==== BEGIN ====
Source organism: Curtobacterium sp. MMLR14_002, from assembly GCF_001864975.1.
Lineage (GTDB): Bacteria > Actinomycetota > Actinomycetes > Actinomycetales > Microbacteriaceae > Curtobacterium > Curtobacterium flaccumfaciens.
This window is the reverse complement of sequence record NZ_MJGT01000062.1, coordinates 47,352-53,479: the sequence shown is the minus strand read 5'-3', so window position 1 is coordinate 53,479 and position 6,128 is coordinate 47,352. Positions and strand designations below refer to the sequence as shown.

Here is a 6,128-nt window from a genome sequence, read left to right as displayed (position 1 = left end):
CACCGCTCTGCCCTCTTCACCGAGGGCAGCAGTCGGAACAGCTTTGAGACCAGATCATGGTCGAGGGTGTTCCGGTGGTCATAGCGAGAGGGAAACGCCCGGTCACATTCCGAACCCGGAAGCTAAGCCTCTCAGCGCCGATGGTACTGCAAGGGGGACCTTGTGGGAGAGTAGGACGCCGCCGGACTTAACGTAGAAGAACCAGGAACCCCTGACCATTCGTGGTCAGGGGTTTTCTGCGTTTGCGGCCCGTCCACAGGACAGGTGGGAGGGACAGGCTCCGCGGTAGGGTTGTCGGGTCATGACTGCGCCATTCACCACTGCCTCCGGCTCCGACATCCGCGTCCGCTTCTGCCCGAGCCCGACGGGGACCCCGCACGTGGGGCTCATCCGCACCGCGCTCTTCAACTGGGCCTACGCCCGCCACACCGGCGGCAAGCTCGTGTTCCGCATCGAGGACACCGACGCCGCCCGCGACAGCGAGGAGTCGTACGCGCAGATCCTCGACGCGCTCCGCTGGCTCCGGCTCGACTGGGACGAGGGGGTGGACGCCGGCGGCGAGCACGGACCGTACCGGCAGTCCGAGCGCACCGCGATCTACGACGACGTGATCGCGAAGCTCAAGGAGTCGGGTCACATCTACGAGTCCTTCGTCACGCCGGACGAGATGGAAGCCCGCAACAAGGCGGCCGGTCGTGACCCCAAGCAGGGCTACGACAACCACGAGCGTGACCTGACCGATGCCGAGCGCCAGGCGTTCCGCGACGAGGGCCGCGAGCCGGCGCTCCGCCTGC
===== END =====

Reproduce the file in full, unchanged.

Source organism: Curtobacterium sp. MMLR14_002, from assembly GCF_001864975.1.
Lineage (GTDB): Bacteria > Actinomycetota > Actinomycetes > Actinomycetales > Microbacteriaceae > Curtobacterium > Curtobacterium flaccumfaciens.
This window is the reverse complement of sequence record NZ_MJGT01000062.1, coordinates 47,352-53,479: the sequence shown is the minus strand read 5'-3', so window position 1 is coordinate 53,479 and position 6,128 is coordinate 47,352. Positions and strand designations below refer to the sequence as shown.

Here is a 6,128-nt window from a genome sequence, read left to right as displayed (position 1 = left end):
CACCGCTCTGCCCTCTTCACCGAGGGCAGCAGTCGGAACAGCTTTGAGACCAGATCATGGTCGAGGGTGTTCCGGTGGTCATAGCGAGAGGGAAACGCCCGGTCACATTCCGAACCCGGAAGCTAAGCCTCTCAGCGCCGATGGTACTGCAAGGGGGACCTTGTGGGAGAGTAGGACGCCGCCGGACTTAACGTAGAAGAACCAGGAACCCCTGACCATTCGTGGTCAGGGGTTTTCTGCGTTTGCGGCCCGTCCACAGGACAGGTGGGAGGGACAGGCTCCGCGGTAGGGTTGTCGGGTCATGACTGCGCCATTCACCACTGCCTCCGGCTCCGACATCCGCGTCCGCTTCTGCCCGAGCCCGACGGGGACCCCGCACGTGGGGCTCATCCGCACCGCGCTCTTCAACTGGGCCTACGCCCGCCACACCGGCGGCAAGCTCGTGTTCCGCATCGAGGACACCGACGCCGCCCGCGACAGCGAGGAGTCGTACGCGCAGATCCTCGACGCGCTCCGCTGGCTCCGGCTCGACTGGGACGAGGGGGTGGACGCCGGCGGCGAGCACGGACCGTACCGGCAGTCCGAGCGCACCGCGATCTACGACGACGTGATCGCGAAGCTCAAGGAGTCGGGTCACATCTACGAGTCCTTCGTCACGCCGGACGAGATGGAAGCCCGCAACAAGGCGGCCGGTCGTGACCCCAAGCAGGGCTACGACAACCACGAGCGTGACCTGACCGATGCCGAGCGCCAGGCGTTCCGCGACGAGGGCCGCGAGCCGGCGCTCCGCCTGC